No Recourse to Public Funds (NRPF) Conference

By Eliz Hopkins

On Wednesday 19 October 2022 I had the privilege of attending the WMCA Homelessness Taskforce NRPF and Homelessness at Birmingham Symphony Hall. The conference promised to be an insightful day bringing partners together to consider and explore regional approaches to designing out homelessness for non-UK nationals with no recourse or restricted eligibility to public funds (NRPF).

Travelling to the conference I was reflecting on my experience, having been working in the homelessness sector for five years now, in an administrative role, and thought about the times that I answered the phone to people who were experiencing homelessness or were at risk of being made homeless. I remembered those times when the person I was trying to give that information, advice or guidance to was someone with no recourse to public funds. It always felt like a stumbling block or barrier to the person getting the help and support they needed in a critical and vulnerable time in their life. Not really knowing myself who I could signpost them to or if they would be accepted into a service. So, I was really looking forward to the conference to gain a         better understanding of the minefield that is the NRPF policy and to meet people who are supporting these individuals day to day and what avenues there are across the region to get support.

Welcoming us to the conference was Robin Brierley Executive Director of the West Midlands Anti Slavery Network, He set the scene for the day and the context for the agenda.

James Walker from the West Midlands Combined Authority is the Faith and Communities lead and shared with the group the West Midlands Combined Authority’s homelessness passport plan-on-a-page to design out homelessness and and why the region needs to improve the process and design out homelessness more effectively for people who have no recourse to public funds.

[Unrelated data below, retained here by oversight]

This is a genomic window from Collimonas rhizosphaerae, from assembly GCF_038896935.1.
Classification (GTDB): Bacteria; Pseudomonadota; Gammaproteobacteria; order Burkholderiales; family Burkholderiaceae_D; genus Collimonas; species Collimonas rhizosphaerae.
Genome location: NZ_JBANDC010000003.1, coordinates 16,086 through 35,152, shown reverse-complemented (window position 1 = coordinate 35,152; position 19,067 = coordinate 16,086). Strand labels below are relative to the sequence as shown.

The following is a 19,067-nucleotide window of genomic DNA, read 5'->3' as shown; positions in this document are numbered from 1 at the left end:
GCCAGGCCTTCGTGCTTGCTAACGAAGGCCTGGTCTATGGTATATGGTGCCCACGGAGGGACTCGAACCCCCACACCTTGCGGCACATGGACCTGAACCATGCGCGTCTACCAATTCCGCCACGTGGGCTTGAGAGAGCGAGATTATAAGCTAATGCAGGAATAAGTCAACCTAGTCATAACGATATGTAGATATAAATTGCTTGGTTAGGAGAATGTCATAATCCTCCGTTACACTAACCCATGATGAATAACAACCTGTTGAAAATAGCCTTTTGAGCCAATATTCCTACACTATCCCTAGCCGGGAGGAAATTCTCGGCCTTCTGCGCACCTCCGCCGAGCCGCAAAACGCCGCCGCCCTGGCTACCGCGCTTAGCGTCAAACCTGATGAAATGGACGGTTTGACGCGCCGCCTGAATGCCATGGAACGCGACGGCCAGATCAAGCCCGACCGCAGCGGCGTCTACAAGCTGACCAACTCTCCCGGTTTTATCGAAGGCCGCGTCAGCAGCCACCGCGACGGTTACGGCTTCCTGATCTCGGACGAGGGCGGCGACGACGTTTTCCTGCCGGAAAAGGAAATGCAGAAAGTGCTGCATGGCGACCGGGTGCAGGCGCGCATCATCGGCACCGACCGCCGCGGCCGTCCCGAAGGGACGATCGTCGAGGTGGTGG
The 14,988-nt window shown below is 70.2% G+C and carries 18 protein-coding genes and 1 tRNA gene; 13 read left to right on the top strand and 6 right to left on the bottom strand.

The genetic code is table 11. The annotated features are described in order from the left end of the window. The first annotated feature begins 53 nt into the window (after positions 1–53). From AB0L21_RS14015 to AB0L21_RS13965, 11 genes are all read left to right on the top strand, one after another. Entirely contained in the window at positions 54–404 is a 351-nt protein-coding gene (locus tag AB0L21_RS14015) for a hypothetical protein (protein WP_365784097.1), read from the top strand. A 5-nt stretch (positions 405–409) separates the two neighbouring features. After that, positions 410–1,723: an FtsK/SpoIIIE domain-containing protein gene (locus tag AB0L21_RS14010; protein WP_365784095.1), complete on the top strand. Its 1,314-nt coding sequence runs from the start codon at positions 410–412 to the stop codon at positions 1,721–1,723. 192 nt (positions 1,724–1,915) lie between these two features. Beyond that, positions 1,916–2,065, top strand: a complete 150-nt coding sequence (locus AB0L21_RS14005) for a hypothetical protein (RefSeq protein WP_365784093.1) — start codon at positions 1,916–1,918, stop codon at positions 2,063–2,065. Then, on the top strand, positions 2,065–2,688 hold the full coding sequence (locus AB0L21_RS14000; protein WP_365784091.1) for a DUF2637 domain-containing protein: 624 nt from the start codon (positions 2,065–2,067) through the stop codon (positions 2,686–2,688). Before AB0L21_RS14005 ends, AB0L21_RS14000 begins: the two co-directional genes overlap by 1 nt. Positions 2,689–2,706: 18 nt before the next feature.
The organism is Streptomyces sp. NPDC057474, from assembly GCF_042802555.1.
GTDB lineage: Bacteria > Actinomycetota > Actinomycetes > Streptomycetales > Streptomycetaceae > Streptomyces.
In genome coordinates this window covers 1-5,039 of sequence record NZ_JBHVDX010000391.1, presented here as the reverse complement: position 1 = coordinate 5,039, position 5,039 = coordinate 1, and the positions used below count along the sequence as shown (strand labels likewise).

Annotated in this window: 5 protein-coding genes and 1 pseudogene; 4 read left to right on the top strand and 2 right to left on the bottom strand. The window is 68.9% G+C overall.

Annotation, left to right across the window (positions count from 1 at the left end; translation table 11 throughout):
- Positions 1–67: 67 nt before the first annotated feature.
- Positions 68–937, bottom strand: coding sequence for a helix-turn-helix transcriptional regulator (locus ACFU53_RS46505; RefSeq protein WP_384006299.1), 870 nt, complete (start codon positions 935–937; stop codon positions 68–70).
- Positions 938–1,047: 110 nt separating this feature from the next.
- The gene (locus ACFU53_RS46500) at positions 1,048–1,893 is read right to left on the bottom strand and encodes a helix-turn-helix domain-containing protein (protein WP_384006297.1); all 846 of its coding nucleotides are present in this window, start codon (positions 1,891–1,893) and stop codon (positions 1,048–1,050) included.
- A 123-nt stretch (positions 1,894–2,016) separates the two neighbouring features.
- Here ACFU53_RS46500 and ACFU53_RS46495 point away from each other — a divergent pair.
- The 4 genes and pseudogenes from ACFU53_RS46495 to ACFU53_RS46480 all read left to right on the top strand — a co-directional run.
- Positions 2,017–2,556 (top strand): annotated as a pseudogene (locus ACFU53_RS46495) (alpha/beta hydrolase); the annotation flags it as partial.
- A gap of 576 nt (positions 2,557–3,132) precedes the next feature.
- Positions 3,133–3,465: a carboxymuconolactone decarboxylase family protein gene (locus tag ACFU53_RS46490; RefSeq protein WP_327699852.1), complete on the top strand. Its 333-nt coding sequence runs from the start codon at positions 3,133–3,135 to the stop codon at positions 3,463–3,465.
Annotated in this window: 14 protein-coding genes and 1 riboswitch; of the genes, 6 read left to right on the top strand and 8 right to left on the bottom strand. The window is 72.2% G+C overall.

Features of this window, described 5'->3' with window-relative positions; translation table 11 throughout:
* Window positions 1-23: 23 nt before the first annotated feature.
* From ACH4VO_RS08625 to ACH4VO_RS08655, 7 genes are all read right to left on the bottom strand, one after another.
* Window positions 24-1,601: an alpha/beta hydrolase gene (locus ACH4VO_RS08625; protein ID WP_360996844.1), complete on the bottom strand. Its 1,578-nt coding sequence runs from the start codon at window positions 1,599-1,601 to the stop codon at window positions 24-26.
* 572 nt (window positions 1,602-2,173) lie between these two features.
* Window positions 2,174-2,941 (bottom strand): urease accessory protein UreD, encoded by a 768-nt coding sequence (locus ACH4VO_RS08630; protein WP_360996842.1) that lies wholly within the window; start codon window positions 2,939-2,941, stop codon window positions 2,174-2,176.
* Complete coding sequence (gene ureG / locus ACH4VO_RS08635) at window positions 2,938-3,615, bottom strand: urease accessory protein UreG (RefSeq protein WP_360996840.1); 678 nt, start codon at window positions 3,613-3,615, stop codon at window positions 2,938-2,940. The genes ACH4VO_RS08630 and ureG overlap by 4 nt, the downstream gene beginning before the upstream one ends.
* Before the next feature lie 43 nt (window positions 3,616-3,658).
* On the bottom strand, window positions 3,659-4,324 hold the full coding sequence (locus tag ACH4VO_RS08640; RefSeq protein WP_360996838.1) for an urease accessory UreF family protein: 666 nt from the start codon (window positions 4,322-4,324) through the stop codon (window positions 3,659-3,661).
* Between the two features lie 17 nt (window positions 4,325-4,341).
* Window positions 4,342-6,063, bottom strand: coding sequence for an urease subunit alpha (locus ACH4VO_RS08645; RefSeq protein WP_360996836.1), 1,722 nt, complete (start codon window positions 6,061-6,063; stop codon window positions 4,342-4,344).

Spanning all of these points in the plan is the need to change the systems that are not preventing homelessness or relieving it.         

We were given a really thorough run down of the situation for people in the West Midlands with no recourse to public funds, both historically and currently. Dr Andy Jolly, is a lecturer at the University of Plymouth and an honorary research fellow at Wolverhampton University’s Institute for Community Research and Development and who has conducted extensive research into the inequalities that families and individuals face as migrants to the UK shared with us the results of interim research into NRPF in the West Midlands. He touched upon the Local authorities’ responses to migrant people in the UK who are subject to the NRPF conditions during the “Everybody In” time of the pandemic. Dr Jolly looked not only at the barriers but also the good practice found before leading us into an interactive session about what examples of good practice there were in the region and nationally.

One example of good practice nationally is the No Recourse Early Action Model (NOREAM) in Hackney. NOREAM seeks to improve outcomes for children with NRPF through 7 support domains: immigration status; health and wellbeing; housing; food security; income and employment; education, training and leisure; and, support network and to improve value to the local authority by intervening early, before families are in crisis and need statutory support.

Another example is the A Bed Every Night scheme which is a commitment to provide a bed, welcome, hot meal and support for anyone sleeping rough in Greater Manchester.ABEN provides low barrier access to emergency accommodation, combined with support to address wider needs, and help to access more suitable move-on accommodation. The programme has played a key role in achieving dramatic reductions in rough sleeping

Really great talks followed. Dave Stamp, Immigration Law Practitioner, from ASIRT, a charity providing legal support and representation to asylum seekers and other undocumented migrants in the West Midlands. Dave spoke about the implications of the EU Settlement Scheme and the consequences of Britain leaving the EU.